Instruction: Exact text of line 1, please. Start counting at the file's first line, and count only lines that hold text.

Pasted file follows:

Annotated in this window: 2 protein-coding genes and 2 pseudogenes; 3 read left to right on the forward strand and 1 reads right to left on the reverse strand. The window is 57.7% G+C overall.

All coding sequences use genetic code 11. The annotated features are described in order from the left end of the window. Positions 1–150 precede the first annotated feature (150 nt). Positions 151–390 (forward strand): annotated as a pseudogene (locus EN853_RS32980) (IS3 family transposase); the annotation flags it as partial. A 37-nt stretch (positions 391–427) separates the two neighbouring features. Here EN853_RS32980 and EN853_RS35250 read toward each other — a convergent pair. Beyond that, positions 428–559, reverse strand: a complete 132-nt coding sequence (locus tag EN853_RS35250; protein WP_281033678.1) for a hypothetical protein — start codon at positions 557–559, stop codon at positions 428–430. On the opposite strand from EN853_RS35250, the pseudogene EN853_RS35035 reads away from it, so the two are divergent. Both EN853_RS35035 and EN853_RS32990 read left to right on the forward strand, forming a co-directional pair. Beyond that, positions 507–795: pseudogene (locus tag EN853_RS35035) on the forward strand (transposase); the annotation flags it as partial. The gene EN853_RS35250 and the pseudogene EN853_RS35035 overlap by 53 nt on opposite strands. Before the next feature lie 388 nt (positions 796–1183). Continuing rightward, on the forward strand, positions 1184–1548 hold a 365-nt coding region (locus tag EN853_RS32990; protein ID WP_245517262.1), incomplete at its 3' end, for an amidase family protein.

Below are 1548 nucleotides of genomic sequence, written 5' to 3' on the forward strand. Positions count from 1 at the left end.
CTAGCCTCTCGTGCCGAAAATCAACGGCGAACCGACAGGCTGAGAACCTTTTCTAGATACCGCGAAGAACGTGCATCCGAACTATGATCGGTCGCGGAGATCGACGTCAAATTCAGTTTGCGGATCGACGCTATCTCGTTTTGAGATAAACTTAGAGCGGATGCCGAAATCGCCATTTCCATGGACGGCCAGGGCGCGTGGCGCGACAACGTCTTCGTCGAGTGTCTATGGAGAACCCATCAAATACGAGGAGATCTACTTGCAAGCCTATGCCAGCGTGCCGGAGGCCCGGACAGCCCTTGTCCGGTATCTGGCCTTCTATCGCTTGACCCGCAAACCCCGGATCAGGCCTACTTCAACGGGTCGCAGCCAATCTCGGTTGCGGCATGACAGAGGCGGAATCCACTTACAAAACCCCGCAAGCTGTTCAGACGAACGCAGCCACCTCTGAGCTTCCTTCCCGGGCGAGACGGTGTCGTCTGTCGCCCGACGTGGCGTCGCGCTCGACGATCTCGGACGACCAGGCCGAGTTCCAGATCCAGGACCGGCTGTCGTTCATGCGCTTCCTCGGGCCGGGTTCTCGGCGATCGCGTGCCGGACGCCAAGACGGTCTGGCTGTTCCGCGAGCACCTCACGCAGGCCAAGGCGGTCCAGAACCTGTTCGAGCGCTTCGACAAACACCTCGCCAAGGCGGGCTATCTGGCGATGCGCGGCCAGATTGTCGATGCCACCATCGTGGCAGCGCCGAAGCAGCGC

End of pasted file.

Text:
Annotated in this window: 2 protein-coding genes and 2 pseudogenes; 3 read left to right on the forward strand and 1 reads right to left on the reverse strand. The window is 57.7% G+C overall.